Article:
May 26th 1984

posted in: The way back | 0

We’d half-expected Tom + Jan to come round to see us, but when they didn’t show, we went round to see them instead.  Their plans are to hang around in India for a month or 2 until Jan’s dad comes out to meet them in Delhi.  But they plan to hike to the Everest base camp in the autumn, something we’re considering vaguely ourselves.  So we made loose arrangements to keep in touch via the Amex office.  We then wished each other bon voyage + bonne chance, + said goodbye (or should it be au revoir.)

We ate some breakfast at Kantipur’s, a surprisingly good little place for breakfast, especially when I supplemented what they had on offer with a crusty buttered roll from the bakery across the way.  It was funny when we had finished.  We left carrying some old stuff of Val’s – her old boots, a pair of socks, + her schoolboy shirt bought in the thrift shop in Cairns – which we planned to donate to some deserving soul.  As we walked down the street, we were being pestered by one of the regular hawkers, thrusting jewellery at us + jabbering away.  I wasn’t paying him any attention, + was just giving the usual brush-off –  “No thank you, not interested”.  He persisted, however, + I in turn became more vehement, even a little angry.  I don’t mind a man trying to make a living, I was in a similar business myself in Sydney, but he should know when to stop.  But it was only when he kept on that I realised he was proposing an exchange, the old gear we were carrying for a couple of bangles.  When he saw the quality of what we had, he wasn’t so sure, but I settled for just the one bangle, twisted copper + stainless steel, + we were both happy with the deal.

Another story.  Down on Freak St the other day, we were approached by a guy with the usual spiel.  “Wanna change some money, hash, marijuana, coke, LSD, opium…”  I tried to cut him off early in my usual polite way – I don’t like to see people wasting their time – but when he reached the end + then without pausing for breath started going thro’ it again.  I was angry + told him off in no uncertain terms.  “I just told you I wasn’t interested, don’t you understand?  No means no.”  He stopped + looked up at me from under his hooded eyes with an expression of innocence, paused, then “Hash?” he offered.  I could do nothing but laugh.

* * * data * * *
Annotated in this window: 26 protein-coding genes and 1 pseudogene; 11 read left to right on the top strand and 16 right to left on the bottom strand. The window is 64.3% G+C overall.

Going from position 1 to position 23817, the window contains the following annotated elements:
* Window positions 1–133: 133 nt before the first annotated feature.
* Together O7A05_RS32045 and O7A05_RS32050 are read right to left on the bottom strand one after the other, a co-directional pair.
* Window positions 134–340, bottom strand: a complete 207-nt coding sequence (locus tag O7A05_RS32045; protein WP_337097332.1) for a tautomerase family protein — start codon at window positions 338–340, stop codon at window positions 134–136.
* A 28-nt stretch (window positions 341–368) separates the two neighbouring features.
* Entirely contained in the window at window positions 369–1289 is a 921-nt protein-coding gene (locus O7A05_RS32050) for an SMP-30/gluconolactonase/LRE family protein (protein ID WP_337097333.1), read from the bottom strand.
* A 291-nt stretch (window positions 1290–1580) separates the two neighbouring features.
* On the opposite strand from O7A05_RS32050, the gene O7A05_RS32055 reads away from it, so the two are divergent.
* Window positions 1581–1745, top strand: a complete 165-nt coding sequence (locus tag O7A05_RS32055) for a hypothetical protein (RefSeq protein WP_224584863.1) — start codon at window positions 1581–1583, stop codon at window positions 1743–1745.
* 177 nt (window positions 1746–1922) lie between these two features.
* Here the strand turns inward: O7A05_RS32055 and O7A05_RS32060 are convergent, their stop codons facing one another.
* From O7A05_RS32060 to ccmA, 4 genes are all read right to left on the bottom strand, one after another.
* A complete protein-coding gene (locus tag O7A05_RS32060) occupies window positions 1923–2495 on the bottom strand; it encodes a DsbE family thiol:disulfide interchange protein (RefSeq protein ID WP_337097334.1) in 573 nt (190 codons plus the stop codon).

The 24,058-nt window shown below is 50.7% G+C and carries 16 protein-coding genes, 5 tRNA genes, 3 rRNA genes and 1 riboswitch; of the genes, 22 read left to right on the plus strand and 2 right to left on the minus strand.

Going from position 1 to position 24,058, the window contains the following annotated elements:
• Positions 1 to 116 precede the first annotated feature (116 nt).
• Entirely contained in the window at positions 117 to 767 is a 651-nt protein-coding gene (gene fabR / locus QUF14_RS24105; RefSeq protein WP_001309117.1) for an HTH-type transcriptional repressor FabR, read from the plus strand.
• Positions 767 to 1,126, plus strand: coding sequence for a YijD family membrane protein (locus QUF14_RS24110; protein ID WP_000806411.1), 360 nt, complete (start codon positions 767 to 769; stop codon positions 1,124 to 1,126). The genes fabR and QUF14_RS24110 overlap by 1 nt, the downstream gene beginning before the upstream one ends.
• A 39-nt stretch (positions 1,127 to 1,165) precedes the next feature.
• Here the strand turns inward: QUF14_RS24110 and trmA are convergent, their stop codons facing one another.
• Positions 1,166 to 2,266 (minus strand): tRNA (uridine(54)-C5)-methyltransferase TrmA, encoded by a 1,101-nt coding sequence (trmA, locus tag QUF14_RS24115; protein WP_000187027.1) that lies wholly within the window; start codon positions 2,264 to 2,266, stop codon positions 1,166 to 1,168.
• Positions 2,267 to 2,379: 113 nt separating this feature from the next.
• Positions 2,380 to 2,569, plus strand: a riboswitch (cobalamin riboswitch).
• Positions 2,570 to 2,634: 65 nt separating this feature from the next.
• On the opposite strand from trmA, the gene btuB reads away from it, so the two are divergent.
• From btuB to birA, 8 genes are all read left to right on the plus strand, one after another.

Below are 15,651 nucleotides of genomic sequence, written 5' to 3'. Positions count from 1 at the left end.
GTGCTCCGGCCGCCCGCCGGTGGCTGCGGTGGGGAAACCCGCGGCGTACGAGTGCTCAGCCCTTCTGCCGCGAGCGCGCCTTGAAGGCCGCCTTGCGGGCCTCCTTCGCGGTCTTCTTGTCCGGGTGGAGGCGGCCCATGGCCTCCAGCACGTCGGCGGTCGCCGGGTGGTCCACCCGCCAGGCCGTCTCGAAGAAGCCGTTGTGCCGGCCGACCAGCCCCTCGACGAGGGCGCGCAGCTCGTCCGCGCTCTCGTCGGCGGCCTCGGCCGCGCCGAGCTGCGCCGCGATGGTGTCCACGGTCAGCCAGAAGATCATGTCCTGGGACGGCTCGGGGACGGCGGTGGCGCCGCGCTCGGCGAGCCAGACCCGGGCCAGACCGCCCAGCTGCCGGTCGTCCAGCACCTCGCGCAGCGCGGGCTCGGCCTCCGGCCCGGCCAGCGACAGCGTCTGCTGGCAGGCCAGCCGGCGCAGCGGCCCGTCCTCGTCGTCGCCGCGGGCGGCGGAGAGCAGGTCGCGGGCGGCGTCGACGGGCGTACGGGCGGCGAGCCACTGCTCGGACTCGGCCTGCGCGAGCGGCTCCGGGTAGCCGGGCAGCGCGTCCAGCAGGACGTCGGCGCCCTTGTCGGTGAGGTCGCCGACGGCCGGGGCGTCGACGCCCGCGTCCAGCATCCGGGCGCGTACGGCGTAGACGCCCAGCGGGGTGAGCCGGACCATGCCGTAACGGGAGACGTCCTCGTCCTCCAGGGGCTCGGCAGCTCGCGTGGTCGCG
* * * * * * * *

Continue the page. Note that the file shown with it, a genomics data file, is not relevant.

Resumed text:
We were in a bit of as hurry now, as Val went off to see Chiling while I went back to the Lodge to sort out the bill + finish packing.  As usual, there was a mix-up with the bill, but we were able to sort it out amicably in the end.  Chiling wasn’t around, Val returned to tell me, so we decided to forget it.  I was quite happy about it, was happy to forget all about smuggling money out, it simply not being worth the emotional disturbance.  I have turned against the smuggling – not morally, just personally – especially since we discovered that 2 Swiss people were sitting in Kathmandu jails.  We had intended to visit them, but I’m sorry to confess, never got around to it.

We caught a taxi out to the airport – I was a little nervous for a while, since it took some time to find one, + the minutes were ticking by.  I think I’m becoming increasingly like my mum, wanting to have plenty of time for travel arrangements.  We timed things well, in fact – no hanging around, checked straight thro’ to Immigration, no fuss.  For the first time, we had our bags searched leaving a country, + that took some time, there being just the one guy, but it was a cursory affair, + we were soon enough thro’ to the departure lounge, then on the plane.  It was a fine flight, a definite contender for best yet, since for once we had good food + good service combined.  The plane was half-empty, making rather a mockery of RNAC’s claim that the planes were fully booked thro’ to mid-June, but it made the stewardesses’ job far easier.  Perhaps as a result, they were really pleasant, helpful + generous – especially with the booze, a far cry from the embittered battleaxes we had both had on the outward journey.  The food was very good, + we both drank a ridiculous amount.

Arriving at Hong Kong at night, with the lights of the city + harbour, was a real buzz, tho’ I would hesitate to say it felt good to be back.  The formalities were completed in record time.  We touched down at 8, + by 8.30 were in Chungking Mansions.  A problem there, when as we had feared our locker had been opened + our gear taken into storage, but luckily they had only done this recently, so we were only charged a small amount.  And the stuff was safe.  Val went to bed soon after, but I was struck by my usual Hong Kong insomnia, + stayed up till very late, first of all watching the late film, then smoking + talking.  There was a particularly spaced-out Canadian freak called Steve.  I didn’t like him much, he was a big-mouth + a know-all, but those facts were mitigated a good deal by a sense of humour.

And… back in Hong Kong. And a return to the 20th century in many ways, though in so many other ones life had been so much more relaxed and pleasant in Nepal. And good to put smuggling behind us. If it goes well, it is a ridiculously easy was of making some money; if not, of course, the consequences are dire. I cannot say for certain that the Swiss couple even existed, proper information, rather than ill-founded rumour, being so difficult to obtain, but we were both aware that it could happen… and could easily have happened to one of us.

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